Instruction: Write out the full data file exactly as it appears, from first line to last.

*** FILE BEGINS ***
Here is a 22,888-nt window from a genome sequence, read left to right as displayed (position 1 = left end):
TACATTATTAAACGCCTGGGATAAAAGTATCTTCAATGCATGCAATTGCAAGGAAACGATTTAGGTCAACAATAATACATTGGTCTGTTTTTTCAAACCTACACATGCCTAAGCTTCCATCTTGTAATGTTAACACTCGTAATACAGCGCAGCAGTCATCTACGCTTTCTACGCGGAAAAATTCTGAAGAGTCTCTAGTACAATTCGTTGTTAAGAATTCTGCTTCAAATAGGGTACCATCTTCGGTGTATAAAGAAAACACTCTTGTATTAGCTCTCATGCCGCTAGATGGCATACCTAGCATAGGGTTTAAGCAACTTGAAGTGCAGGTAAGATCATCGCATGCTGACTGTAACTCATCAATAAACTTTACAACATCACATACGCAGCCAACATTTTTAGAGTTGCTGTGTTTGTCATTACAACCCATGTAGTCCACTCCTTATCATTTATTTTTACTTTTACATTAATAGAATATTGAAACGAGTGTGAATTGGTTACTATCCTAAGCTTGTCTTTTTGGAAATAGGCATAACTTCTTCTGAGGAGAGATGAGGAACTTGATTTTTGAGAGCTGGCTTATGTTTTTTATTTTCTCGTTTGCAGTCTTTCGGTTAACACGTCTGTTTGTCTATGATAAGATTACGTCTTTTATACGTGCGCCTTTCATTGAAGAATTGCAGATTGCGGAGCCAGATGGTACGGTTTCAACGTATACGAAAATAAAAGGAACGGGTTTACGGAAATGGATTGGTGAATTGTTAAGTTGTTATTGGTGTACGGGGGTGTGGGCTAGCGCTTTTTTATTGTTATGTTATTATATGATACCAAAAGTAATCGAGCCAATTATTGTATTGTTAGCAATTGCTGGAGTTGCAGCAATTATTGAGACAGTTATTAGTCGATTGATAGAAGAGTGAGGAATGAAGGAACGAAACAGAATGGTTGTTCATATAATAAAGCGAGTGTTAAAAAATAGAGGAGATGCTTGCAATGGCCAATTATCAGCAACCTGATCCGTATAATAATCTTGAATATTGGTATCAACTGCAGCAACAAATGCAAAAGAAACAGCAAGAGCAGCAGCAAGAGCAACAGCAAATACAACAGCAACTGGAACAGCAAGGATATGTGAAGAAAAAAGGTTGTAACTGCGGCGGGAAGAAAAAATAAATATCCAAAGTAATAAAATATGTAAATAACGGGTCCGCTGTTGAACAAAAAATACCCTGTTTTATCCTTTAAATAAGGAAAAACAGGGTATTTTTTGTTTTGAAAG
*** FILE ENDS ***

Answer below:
Here is a 22,888-nt window from a genome sequence, read left to right as displayed (position 1 = left end):
TACATTATTAAACGCCTGGGATAAAAGTATCTTCAATGCATGCAATTGCAAGGAAACGATTTAGGTCAACAATAATACATTGGTCTGTTTTTTCAAACCTACACATGCCTAAGCTTCCATCTTGTAATGTTAACACTCGTAATACAGCGCAGCAGTCATCTACGCTTTCTACGCGGAAAAATTCTGAAGAGTCTCTAGTACAATTCGTTGTTAAGAATTCTGCTTCAAATAGGGTACCATCTTCGGTGTATAAAGAAAACACTCTTGTATTAGCTCTCATGCCGCTAGATGGCATACCTAGCATAGGGTTTAAGCAACTTGAAGTGCAGGTAAGATCATCGCATGCTGACTGTAACTCATCAATAAACTTTACAACATCACATACGCAGCCAACATTTTTAGAGTTGCTGTGTTTGTCATTACAACCCATGTAGTCCACTCCTTATCATTTATTTTTACTTTTACATTAATAGAATATTGAAACGAGTGTGAATTGGTTACTATCCTAAGCTTGTCTTTTTGGAAATAGGCATAACTTCTTCTGAGGAGAGATGAGGAACTTGATTTTTGAGAGCTGGCTTATGTTTTTTATTTTCTCGTTTGCAGTCTTTCGGTTAACACGTCTGTTTGTCTATGATAAGATTACGTCTTTTATACGTGCGCCTTTCATTGAAGAATTGCAGATTGCGGAGCCAGATGGTACGGTTTCAACGTATACGAAAATAAAAGGAACGGGTTTACGGAAATGGATTGGTGAATTGTTAAGTTGTTATTGGTGTACGGGGGTGTGGGCTAGCGCTTTTTTATTGTTATGTTATTATATGATACCAAAAGTAATCGAGCCAATTATTGTATTGTTAGCAATTGCTGGAGTTGCAGCAATTATTGAGACAGTTATTAGTCGATTGATAGAAGAGTGAGGAATGAAGGAACGAAACAGAATGGTTGTTCATATAATAAAGCGAGTGTTAAAAAATAGAGGAGATGCTTGCAATGGCCAATTATCAGCAACCTGATCCGTATAATAATCTTGAATATTGGTATCAACTGCAGCAACAAATGCAAAAGAAACAGCAAGAGCAGCAGCAAGAGCAACAGCAAATACAACAGCAACTGGAACAGCAAGGATATGTGAAGAAAAAAGGTTGTAACTGCGGCGGGAAGAAAAAATAAATATCCAAAGTAATAAAATATGTAAATAACGGGTCCGCTGTTGAACAAAAAATACCCTGTTTTATCCTTTAAATAAGGAAAAACAGGGTATTTTTTGTTTTGAAAG